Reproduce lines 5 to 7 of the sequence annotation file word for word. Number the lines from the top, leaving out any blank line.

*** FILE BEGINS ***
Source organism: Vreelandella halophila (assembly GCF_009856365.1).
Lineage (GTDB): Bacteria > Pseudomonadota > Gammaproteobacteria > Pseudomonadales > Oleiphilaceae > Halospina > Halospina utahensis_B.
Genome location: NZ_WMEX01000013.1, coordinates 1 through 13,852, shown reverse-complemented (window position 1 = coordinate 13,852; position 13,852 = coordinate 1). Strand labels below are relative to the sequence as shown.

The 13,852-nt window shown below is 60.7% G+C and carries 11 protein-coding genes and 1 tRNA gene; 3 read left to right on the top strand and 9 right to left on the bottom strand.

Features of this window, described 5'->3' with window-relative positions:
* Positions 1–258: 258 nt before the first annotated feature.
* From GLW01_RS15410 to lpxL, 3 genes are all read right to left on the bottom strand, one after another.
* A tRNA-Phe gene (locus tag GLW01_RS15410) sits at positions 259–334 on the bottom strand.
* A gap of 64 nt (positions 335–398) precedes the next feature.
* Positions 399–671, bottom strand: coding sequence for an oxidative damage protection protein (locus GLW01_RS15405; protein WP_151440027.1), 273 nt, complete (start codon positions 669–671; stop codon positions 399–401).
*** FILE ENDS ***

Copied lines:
Features of this window, described 5'->3' with window-relative positions:
* Positions 1–258: 258 nt before the first annotated feature.
* From GLW01_RS15410 to lpxL, 3 genes are all read right to left on the bottom strand, one after another.